The Butcher’s Daughter by Florence Grende

In this memoir, Florence Grende traces her family’s past, hiding in the Polish forests to escape Nazis, then finding brief reprieve in Heidelberg, Germany, and finally settling in the Bronx.  Alongside her family’s story, pieced together from memories, her imagination, as well as research at the Jewish Historical Institute of Warsaw, she narrates her own struggles with the smoldering beasts, the dead ever present in her household, who inform her inner life.  Her tale becomes a talisman, like the shoe she takes from the Majdenak work camp and donates to her synagogue for teaching purposes.  She begins writing her story after attending a symposium sponsored by One by One which fosters dialogue between descendants of those on opposite sides of WWII.  Speaking and writing allow her to encase the past in words.  Reading this work, told in short chapters that jump back and forth in time, mirrors the jarring experience of growing up as the child of survivors.  But through metaphors like the dragon who stands for Dee Melchombe [The War] and her vivid descriptions of her cleaver-wielding father, taciturn mother, non-violent brother and her own freedom-seeking self, Grende invites us to see beauty and discover healing in her endeavor.             the book’s fb page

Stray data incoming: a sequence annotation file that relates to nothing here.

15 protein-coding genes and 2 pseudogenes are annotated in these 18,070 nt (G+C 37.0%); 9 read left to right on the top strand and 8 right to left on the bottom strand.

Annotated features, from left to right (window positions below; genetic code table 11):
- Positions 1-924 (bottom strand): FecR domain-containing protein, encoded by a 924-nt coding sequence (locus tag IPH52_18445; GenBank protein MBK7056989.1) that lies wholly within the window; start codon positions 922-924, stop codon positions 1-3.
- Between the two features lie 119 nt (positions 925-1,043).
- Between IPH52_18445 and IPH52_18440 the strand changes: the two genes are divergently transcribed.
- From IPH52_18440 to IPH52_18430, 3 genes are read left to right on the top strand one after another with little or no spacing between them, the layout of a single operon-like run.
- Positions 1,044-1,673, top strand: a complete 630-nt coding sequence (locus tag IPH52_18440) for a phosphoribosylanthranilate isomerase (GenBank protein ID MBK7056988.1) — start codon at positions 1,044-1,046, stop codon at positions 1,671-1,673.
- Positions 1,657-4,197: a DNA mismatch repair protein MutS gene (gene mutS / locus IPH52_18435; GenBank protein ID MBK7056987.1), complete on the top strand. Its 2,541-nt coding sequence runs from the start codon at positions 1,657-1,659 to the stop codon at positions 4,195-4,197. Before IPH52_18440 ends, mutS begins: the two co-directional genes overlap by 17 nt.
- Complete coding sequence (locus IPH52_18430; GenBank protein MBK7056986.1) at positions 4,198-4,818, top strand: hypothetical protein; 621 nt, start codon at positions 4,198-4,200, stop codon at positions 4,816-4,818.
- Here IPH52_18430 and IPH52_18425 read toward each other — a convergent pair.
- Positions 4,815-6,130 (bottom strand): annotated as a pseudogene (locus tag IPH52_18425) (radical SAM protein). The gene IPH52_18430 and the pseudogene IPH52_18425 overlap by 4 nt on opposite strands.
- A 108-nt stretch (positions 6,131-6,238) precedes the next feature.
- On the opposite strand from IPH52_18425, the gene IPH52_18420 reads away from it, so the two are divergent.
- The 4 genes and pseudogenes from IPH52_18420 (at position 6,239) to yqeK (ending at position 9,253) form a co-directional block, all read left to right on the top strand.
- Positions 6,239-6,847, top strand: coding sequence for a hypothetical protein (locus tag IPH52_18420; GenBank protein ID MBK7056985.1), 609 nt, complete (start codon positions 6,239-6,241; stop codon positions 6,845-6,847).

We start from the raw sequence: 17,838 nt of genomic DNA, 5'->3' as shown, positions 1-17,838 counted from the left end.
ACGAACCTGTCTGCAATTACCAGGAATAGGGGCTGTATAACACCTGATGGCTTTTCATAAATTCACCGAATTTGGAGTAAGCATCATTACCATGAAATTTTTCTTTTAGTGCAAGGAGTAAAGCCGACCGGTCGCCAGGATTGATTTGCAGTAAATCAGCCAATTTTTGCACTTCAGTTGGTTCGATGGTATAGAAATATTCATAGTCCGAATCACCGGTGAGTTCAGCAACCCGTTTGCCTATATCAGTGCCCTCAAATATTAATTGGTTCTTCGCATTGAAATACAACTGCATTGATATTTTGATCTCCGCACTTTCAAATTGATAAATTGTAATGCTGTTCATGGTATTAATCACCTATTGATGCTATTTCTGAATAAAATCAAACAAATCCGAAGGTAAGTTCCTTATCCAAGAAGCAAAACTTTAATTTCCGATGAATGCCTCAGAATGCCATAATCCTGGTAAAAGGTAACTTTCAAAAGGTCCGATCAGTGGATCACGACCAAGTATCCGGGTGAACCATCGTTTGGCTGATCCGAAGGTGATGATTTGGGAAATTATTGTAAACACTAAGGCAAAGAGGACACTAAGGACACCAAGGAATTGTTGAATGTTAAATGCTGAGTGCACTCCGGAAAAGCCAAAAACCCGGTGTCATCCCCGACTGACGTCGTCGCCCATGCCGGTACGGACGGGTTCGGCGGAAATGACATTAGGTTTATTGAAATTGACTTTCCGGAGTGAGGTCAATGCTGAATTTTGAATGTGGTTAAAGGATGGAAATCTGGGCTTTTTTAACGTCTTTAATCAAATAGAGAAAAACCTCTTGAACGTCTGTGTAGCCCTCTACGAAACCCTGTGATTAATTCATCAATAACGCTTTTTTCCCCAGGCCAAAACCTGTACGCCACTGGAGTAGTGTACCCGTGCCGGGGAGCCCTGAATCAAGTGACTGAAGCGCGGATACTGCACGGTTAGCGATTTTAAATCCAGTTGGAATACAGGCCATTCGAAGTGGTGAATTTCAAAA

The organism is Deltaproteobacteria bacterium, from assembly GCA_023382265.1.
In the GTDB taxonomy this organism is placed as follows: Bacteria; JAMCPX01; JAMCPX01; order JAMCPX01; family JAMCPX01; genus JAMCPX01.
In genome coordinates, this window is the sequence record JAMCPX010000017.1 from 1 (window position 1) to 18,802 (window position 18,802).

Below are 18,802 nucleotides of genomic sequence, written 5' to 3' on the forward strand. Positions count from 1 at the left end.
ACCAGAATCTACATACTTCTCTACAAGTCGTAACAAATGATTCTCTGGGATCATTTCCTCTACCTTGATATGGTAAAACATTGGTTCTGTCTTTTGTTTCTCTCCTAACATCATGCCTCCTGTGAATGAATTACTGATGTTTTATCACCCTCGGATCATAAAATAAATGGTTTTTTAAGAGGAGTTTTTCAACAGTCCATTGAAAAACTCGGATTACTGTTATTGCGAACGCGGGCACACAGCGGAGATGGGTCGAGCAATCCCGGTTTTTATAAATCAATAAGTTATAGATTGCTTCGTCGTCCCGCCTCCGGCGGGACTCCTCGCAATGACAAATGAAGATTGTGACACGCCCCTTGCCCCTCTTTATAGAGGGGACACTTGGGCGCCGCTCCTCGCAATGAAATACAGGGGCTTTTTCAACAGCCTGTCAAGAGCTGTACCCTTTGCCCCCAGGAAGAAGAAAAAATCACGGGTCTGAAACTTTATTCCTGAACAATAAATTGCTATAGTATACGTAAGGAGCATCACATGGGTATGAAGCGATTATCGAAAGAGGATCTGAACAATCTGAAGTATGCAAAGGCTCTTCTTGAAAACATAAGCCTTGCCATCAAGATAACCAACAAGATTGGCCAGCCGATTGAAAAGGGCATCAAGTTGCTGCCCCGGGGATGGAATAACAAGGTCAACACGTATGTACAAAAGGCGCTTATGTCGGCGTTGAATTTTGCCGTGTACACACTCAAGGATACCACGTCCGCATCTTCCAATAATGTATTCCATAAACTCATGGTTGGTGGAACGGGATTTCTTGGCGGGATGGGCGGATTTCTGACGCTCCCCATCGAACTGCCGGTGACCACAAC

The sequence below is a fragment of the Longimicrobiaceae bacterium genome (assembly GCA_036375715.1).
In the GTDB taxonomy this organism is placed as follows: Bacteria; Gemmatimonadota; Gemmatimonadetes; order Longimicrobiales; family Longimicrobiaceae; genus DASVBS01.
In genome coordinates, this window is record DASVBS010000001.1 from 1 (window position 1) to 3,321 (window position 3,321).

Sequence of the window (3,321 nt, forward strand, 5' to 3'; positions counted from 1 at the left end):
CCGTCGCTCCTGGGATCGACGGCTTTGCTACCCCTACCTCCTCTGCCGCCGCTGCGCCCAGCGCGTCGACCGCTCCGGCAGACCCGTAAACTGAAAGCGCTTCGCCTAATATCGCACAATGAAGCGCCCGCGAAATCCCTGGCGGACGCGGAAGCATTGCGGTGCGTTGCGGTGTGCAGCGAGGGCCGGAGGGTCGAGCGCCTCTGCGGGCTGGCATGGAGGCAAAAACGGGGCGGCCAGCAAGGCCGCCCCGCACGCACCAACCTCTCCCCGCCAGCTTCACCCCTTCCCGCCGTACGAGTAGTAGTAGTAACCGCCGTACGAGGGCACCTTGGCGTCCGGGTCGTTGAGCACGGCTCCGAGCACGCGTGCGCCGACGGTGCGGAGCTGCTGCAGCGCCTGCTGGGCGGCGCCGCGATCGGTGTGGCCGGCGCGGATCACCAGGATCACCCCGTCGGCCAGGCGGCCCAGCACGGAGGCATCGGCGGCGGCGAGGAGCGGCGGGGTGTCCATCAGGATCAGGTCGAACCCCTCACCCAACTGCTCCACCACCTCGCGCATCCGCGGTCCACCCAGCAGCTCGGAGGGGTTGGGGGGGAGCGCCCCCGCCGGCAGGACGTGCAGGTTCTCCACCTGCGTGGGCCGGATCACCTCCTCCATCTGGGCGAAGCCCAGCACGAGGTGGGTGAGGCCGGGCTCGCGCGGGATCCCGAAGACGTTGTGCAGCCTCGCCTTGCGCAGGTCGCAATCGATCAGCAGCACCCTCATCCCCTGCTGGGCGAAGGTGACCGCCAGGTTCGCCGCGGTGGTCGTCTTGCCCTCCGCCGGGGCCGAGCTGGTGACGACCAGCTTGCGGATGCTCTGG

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Author: marilivtollefson

I teach and play violin when not reading and reviewing books. Thanks to indie authors for opening my world and sharing theirs! Find my reviews on Goodreads, Amazon, Kobo, Midwest Book Review and BookPage, among others.

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